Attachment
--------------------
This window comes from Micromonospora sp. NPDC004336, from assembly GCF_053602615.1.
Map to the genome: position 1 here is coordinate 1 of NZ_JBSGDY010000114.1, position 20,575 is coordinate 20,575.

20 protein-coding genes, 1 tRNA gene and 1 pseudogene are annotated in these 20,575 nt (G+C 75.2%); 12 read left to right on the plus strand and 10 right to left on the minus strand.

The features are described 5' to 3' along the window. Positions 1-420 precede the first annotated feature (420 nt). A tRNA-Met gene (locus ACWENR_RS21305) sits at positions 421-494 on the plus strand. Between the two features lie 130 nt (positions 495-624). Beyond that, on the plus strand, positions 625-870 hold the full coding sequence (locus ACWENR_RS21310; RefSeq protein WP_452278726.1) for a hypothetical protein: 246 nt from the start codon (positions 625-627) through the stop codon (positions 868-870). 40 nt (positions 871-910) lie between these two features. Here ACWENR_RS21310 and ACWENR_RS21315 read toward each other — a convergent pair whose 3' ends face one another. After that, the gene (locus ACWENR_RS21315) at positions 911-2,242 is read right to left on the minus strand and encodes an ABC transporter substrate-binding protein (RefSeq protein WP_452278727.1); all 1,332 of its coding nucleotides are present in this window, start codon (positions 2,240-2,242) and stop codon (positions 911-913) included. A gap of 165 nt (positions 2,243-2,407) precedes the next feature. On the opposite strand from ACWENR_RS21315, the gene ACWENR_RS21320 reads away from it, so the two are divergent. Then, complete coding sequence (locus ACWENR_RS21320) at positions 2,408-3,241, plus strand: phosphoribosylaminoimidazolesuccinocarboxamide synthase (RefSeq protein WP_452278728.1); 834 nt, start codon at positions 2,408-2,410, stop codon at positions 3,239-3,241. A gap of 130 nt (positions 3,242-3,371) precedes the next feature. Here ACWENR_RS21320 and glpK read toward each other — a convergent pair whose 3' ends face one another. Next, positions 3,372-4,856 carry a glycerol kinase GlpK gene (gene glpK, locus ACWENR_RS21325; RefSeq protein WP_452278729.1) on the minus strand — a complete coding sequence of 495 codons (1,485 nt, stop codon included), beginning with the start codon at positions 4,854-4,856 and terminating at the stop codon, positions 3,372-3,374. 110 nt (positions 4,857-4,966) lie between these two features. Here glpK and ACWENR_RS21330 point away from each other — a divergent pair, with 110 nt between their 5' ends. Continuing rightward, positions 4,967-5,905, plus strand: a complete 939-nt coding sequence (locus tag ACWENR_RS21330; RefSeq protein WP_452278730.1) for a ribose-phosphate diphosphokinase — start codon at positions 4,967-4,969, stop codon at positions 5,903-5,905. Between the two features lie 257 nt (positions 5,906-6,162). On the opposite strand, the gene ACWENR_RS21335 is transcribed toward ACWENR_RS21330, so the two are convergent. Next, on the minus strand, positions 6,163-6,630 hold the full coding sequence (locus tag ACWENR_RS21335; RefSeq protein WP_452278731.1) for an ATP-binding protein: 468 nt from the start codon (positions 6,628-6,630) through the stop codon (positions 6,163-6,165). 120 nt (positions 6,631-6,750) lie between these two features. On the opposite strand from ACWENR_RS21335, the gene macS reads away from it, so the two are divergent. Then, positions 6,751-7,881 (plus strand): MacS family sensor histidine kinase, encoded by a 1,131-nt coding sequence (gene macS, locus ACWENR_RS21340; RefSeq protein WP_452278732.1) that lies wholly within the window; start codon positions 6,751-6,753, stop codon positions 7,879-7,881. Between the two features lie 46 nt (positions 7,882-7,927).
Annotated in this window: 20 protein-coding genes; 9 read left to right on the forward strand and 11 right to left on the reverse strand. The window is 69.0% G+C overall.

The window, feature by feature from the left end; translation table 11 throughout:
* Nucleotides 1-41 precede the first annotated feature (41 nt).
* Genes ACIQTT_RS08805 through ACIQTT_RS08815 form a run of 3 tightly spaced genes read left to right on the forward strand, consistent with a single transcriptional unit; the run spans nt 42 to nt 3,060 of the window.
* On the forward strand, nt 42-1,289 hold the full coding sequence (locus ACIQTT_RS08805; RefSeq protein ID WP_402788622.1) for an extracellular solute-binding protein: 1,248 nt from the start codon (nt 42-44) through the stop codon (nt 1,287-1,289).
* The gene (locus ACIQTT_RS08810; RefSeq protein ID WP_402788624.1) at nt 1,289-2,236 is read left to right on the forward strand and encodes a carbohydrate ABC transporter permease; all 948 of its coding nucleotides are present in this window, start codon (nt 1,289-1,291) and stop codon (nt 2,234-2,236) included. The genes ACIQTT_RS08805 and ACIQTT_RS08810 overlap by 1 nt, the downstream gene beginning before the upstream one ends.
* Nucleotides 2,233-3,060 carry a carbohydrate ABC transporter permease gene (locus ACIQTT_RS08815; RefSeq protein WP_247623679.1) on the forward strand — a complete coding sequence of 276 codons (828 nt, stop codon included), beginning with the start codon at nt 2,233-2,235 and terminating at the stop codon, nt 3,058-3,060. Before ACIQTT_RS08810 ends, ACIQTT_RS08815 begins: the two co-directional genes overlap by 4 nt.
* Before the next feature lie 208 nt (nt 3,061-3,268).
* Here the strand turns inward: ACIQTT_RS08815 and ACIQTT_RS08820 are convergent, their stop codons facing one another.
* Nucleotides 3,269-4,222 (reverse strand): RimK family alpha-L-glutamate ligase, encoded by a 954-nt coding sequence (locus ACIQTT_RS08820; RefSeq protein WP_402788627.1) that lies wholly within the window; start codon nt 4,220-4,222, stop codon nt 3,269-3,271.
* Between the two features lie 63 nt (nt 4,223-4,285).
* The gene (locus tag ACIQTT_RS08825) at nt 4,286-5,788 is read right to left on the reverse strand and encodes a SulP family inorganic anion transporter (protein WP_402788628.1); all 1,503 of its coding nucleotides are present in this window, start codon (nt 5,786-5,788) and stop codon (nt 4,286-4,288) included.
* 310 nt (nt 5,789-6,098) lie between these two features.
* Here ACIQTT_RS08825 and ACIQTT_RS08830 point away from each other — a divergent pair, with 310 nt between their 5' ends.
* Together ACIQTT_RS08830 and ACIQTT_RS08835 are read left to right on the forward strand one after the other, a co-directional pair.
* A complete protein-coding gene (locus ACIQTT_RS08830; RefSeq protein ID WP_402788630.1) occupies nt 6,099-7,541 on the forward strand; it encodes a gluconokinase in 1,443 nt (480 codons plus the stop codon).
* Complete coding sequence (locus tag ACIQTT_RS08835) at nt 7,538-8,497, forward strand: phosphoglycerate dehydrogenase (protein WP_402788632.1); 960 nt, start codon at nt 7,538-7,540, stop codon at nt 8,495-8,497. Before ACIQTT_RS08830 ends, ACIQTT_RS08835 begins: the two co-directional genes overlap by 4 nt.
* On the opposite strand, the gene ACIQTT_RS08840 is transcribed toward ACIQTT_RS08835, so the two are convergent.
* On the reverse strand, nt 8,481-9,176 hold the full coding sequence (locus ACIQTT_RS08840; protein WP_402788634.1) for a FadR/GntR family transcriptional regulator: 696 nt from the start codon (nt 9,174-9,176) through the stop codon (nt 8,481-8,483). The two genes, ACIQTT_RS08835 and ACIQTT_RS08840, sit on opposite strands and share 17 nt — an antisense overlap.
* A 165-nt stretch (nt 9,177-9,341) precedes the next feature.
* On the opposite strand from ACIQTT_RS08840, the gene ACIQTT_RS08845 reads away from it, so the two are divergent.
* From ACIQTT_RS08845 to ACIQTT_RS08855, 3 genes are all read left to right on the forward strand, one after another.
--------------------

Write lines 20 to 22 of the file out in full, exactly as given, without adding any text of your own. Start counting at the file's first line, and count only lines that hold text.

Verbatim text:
* A complete protein-coding gene (locus ACIQTT_RS08830; RefSeq protein ID WP_402788630.1) occupies nt 6,099-7,541 on the forward strand; it encodes a gluconokinase in 1,443 nt (480 codons plus the stop codon).
* Complete coding sequence (locus tag ACIQTT_RS08835) at nt 7,538-8,497, forward strand: phosphoglycerate dehydrogenase (protein WP_402788632.1); 960 nt, start codon at nt 7,538-7,540, stop codon at nt 8,495-8,497. Before ACIQTT_RS08830 ends, ACIQTT_RS08835 begins: the two co-directional genes overlap by 4 nt.
* On the opposite strand, the gene ACIQTT_RS08840 is transcribed toward ACIQTT_RS08835, so the two are convergent.